Economics at your fingertips  

The long-run real effects of monetary shocks: Lessons from a hybrid post-Keynesian-DSGE-agent-based menu cost model

Miklós Váry

Economic Modelling, 2021, vol. 105, issue C

Abstract: This paper studies the long-run effects of monetary policy on real economic activity. It presents a hybrid menu cost model, the structure of which mimics that of dynamic stochastic general equilibrium models with fixed price adjustment costs (menu costs). It contains two mechanisms capable of generating long-run real effects in response to monetary shocks according to post-Keynesian macroeconomists, and its behavior is studied via agent-based simulations. After being calibrated to reproduce key features of the microdata, the model estimates that a typical monetary shock has substantial long-run real effects, with around one-quarter of the shock being absorbed by real output. However, the long-run effectiveness of a monetary shock turns out to decrease with its size. The key mechanisms generating long-run real effects are shown to be demand–supply interactions, that is, positive feedbacks from aggregate demand to aggregate supply. The results suggest that central banks should stronger emphasize stabilizing real economic activity when designing their monetary policies.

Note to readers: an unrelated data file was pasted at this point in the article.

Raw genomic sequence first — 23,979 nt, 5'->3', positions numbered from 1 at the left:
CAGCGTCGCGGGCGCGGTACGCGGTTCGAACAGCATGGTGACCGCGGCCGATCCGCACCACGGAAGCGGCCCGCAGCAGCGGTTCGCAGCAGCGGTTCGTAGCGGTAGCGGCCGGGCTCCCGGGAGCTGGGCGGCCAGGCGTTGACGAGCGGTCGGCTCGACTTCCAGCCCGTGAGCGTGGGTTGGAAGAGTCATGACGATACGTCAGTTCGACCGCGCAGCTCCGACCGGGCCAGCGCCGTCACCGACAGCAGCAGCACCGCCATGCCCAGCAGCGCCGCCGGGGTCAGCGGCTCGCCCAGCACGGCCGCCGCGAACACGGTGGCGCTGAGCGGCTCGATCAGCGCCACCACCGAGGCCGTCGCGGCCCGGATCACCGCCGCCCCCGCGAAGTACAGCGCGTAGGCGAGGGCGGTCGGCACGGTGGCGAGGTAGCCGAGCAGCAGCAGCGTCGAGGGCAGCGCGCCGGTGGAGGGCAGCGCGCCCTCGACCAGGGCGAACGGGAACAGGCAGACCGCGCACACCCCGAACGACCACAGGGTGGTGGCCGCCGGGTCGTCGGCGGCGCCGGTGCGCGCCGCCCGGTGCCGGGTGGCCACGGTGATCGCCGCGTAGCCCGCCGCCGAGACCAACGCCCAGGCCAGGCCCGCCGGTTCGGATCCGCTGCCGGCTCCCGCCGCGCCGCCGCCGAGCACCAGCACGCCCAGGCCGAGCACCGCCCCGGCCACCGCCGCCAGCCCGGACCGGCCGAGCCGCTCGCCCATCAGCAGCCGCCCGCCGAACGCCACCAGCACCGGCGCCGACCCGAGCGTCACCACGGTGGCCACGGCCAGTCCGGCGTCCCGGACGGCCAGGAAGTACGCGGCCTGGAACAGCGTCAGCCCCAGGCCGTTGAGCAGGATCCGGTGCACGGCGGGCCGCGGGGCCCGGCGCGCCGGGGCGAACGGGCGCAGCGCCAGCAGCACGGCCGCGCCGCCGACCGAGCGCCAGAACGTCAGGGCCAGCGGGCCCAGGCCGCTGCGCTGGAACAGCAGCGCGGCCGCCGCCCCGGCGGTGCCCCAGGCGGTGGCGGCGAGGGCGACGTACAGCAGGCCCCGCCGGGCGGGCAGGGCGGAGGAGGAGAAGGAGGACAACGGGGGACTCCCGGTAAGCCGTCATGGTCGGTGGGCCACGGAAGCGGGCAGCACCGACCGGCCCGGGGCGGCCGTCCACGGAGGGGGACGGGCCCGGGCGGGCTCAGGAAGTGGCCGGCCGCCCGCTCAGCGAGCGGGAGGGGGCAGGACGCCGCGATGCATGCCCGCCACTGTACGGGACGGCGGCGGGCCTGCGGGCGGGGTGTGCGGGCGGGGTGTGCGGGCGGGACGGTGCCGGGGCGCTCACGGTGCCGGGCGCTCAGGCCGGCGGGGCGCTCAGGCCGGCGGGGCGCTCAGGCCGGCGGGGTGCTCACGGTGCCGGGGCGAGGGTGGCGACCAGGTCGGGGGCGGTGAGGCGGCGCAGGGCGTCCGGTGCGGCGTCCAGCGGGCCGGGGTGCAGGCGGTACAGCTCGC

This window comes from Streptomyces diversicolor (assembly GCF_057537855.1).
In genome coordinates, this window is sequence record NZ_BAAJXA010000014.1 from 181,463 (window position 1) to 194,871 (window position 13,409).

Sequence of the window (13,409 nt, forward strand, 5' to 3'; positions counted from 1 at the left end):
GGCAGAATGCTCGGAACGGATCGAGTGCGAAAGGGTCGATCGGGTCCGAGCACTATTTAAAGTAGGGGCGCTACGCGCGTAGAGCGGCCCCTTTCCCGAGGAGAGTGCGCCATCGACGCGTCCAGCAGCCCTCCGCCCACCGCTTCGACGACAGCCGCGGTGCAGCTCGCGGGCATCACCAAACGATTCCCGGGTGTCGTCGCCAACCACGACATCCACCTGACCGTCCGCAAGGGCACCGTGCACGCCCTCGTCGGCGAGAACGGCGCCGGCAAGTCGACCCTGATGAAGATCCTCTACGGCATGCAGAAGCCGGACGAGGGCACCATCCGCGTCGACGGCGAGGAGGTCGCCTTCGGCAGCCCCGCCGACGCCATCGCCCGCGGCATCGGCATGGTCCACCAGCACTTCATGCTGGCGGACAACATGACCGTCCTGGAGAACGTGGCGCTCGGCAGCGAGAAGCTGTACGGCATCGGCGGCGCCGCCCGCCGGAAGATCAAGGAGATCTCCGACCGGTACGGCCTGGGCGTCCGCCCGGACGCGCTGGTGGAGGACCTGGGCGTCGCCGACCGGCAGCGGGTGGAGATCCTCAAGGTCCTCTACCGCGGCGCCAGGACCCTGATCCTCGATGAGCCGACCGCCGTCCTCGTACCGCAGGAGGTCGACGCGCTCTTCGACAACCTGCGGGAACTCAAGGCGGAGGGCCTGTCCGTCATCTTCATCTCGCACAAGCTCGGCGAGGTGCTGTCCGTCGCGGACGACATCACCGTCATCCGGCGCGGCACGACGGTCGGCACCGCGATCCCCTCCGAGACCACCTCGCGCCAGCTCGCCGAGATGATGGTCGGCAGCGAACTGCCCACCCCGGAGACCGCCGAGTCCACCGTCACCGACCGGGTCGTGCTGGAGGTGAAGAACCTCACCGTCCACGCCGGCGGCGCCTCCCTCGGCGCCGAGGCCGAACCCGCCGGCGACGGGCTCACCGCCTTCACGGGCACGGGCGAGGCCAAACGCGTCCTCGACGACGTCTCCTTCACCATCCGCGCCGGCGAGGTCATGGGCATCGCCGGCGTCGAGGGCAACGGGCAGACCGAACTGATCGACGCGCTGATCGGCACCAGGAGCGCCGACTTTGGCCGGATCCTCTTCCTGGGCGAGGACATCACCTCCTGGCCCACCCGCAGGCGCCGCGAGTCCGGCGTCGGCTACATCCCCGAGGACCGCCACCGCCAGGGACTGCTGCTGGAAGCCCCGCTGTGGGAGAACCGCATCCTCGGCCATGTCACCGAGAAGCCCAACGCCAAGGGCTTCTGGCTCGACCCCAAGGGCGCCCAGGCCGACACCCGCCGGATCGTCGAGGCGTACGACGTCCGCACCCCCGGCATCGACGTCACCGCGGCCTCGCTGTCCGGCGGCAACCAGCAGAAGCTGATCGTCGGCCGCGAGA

Keywords: Long-run monetary non-neutrality; Monetary shocks; Menu costs; Demand–supply interactions; Post-Keynesian monetary macroeconomics; Agent-based modeling (search for similar items in EconPapers)
JEL-codes: E12 E31 E32 E37 E52 (search for similar items in EconPapers)
Date: 2021
References: View references in EconPapers View complete reference list from CitEc
Citations: Track citations by RSS feed

Downloads: (external link)
Full text for ScienceDirect subscribers only

Related works:
This item may be available elsewhere in EconPapers: Search for items with the same title.

Export reference: BibTeX RIS (EndNote, ProCite, RefMan) HTML/Text

Persistent link:

DOI: 10.1016/j.econmod.2021.105674

Access Statistics for this article

Economic Modelling is currently edited by S. Hall and P. Pauly

More articles in Economic Modelling from Elsevier
Bibliographic data for series maintained by Catherine Liu ().

Page updated 2024-02-12
Handle: RePEc:eee:ecmode:v:105:y:2021:i:c:s0264999321002637